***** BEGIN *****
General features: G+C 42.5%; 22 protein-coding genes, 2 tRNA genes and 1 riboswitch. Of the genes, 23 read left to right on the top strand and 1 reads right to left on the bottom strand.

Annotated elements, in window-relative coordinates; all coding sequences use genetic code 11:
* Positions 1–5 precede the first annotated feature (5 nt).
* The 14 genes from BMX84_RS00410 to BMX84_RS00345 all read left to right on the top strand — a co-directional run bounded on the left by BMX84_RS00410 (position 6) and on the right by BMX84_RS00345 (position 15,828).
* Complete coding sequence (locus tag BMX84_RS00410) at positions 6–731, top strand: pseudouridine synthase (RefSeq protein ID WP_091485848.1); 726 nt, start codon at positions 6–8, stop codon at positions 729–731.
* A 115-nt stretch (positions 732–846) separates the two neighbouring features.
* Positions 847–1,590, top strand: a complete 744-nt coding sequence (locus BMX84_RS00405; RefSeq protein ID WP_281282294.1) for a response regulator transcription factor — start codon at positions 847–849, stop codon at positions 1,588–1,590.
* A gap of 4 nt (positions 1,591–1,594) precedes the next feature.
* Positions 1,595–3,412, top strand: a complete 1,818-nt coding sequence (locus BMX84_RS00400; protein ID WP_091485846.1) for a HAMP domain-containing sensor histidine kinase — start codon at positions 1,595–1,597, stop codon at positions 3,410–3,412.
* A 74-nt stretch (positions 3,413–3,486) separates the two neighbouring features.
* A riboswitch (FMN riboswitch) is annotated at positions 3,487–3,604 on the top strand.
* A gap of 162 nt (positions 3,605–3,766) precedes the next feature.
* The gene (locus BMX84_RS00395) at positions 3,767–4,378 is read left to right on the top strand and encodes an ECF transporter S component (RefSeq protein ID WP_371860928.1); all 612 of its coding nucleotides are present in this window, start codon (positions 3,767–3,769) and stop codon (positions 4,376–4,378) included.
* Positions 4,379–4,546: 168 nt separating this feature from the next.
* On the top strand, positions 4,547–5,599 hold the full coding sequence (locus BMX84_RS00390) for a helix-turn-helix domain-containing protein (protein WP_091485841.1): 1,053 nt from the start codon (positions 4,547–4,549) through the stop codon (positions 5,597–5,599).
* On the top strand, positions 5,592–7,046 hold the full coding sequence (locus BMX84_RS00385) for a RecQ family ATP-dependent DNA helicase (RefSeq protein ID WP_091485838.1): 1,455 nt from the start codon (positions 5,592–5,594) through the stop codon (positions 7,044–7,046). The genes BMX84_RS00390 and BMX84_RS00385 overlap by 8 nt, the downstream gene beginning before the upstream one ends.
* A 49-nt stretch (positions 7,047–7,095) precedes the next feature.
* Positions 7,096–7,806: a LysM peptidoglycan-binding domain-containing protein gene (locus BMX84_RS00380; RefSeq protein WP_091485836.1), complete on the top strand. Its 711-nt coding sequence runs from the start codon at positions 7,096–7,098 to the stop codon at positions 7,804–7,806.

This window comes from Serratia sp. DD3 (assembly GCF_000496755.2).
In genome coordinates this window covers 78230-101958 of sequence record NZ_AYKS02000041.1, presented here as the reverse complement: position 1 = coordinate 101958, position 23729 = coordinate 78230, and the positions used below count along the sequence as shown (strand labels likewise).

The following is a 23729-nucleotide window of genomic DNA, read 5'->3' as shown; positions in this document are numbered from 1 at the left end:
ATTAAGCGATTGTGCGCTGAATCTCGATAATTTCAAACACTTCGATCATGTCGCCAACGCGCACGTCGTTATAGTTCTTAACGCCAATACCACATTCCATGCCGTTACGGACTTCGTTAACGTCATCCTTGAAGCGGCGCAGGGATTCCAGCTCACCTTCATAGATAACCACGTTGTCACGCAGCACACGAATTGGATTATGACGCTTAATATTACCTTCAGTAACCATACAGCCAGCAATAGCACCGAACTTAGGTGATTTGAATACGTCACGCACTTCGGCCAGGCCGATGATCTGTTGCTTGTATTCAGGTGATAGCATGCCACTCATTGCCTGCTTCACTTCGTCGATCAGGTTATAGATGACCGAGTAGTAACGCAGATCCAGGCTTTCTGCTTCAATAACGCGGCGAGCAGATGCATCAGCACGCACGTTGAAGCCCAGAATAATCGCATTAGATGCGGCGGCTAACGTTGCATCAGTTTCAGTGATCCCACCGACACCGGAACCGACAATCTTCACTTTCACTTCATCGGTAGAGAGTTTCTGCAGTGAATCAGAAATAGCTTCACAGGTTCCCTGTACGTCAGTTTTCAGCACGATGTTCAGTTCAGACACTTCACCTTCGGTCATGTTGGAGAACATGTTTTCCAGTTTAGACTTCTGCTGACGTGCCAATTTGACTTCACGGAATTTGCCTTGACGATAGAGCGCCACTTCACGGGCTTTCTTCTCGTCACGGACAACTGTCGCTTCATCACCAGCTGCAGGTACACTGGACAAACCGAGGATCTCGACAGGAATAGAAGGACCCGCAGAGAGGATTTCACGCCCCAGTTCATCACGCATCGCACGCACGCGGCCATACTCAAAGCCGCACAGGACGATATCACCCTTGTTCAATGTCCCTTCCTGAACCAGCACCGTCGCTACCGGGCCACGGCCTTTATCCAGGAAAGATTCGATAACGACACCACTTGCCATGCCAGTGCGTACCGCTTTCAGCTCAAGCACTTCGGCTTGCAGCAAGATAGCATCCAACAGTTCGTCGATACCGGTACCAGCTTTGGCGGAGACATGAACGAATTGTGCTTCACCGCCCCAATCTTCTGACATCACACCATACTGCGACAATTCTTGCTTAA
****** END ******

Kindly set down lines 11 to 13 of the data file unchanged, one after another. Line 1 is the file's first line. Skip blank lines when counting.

* A riboswitch (FMN riboswitch) is annotated at positions 3,487–3,604 on the top strand.
* A gap of 162 nt (positions 3,605–3,766) precedes the next feature.
* The gene (locus BMX84_RS00395) at positions 3,767–4,378 is read left to right on the top strand and encodes an ECF transporter S component (RefSeq protein ID WP_371860928.1); all 612 of its coding nucleotides are present in this window, start codon (positions 3,767–3,769) and stop codon (positions 4,376–4,378) included.